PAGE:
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If brain injury steals your consciousness then you are in a coma: we all know that. What is less well known is that there exist neighbouring states to the coma, in which victims keep their eyes open, but show no signs of consciousness. The vegetative state, or ‘unresponsive wakefulness syndrome’, is one in which the patient may appear to be awake, and even goes to sleep at times, but otherwise shows no reaction to the world. Patients who do inconsistently respond, such as by flinching when their name is called, or following a bright object with their eyes, are classified as in a ‘minimally conscious state’.
The fear is that, like the ‘locked-in syndrome’ that can occur after strokes, these patients may be conscious, but are just unable to show it. The opposite possibility is that these patients are as unconscious as someone in the deepest coma, with only circuitry peripheral to consciousness keeping their eyes open and producing minimal responses automatically.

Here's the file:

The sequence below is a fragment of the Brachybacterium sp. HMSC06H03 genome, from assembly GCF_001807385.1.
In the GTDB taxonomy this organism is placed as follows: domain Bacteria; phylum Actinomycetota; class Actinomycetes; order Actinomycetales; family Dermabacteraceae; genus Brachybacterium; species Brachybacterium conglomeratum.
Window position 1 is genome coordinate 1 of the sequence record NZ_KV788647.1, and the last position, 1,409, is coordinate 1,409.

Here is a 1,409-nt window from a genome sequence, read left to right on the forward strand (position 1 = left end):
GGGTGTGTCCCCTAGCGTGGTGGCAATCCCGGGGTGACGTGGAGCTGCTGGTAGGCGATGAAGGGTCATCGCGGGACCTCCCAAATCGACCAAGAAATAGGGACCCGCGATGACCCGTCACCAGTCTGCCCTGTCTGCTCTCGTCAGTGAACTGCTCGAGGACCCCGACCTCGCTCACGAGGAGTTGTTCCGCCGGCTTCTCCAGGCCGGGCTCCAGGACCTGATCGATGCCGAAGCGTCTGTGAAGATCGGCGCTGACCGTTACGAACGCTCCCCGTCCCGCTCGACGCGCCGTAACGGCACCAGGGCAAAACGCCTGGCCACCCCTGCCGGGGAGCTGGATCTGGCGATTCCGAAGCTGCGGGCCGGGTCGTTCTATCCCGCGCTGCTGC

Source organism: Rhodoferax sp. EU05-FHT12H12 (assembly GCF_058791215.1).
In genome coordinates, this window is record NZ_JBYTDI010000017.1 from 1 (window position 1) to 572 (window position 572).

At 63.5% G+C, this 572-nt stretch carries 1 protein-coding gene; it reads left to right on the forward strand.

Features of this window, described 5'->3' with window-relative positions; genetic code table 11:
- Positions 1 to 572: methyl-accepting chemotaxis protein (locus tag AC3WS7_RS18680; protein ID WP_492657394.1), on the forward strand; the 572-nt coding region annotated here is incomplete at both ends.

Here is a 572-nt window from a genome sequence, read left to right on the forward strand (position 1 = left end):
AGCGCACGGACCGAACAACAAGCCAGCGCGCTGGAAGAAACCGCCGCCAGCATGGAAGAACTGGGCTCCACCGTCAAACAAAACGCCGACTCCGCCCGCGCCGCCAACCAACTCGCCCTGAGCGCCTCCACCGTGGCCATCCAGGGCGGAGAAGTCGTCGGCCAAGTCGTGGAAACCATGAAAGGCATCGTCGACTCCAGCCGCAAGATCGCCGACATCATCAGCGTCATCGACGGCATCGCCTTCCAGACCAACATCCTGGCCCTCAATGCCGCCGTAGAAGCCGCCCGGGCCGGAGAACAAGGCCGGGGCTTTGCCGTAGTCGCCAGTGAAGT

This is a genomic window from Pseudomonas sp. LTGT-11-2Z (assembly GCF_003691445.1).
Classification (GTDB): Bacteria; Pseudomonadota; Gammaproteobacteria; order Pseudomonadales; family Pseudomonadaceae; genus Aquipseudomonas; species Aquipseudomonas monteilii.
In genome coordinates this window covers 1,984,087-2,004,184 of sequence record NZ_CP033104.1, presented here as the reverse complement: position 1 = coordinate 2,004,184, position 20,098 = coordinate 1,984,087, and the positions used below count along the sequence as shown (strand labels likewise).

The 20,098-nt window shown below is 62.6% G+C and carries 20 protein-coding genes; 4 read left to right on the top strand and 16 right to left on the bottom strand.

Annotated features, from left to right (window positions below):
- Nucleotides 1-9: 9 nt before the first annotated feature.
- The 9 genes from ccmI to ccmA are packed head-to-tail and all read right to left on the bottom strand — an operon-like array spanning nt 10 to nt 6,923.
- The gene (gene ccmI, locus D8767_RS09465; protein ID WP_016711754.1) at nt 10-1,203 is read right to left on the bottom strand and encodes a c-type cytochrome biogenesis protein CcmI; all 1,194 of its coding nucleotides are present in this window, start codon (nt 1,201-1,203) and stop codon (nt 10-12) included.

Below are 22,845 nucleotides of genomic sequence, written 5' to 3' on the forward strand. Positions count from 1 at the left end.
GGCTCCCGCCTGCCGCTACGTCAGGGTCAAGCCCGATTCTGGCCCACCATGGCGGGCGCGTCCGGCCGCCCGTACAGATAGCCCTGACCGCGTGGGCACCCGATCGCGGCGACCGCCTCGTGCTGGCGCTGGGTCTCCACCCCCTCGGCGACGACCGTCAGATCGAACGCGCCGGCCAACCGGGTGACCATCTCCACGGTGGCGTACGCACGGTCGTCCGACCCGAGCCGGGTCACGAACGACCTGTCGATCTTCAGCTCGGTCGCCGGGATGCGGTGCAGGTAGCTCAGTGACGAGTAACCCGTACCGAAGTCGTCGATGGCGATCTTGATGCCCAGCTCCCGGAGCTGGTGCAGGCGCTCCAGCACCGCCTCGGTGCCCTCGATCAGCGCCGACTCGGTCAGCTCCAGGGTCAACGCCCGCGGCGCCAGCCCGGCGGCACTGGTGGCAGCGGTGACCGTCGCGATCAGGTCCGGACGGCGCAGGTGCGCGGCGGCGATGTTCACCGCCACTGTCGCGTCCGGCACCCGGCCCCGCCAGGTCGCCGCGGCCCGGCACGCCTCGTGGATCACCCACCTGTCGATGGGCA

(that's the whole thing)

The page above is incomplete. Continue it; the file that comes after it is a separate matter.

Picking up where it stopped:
In the last 10 years, research spearheaded by cognitive neuroscientist Adrian Owen has transformed our understanding of these shadowlands of consciousness. There is now evidence, obtained using brain scans, that some patients (around one in five) in these ‘wakeful coma’ states have conscious awareness. If asked to imagine playing tennis, the brain areas specifically controlling movement become active. Using these signals a small minority of patients have even communicated with the outside world, with the brain scanner helping observers to mind-read their answers to questions.
Read full, original post: The magic of cinema unlocked one man’s coma-bound world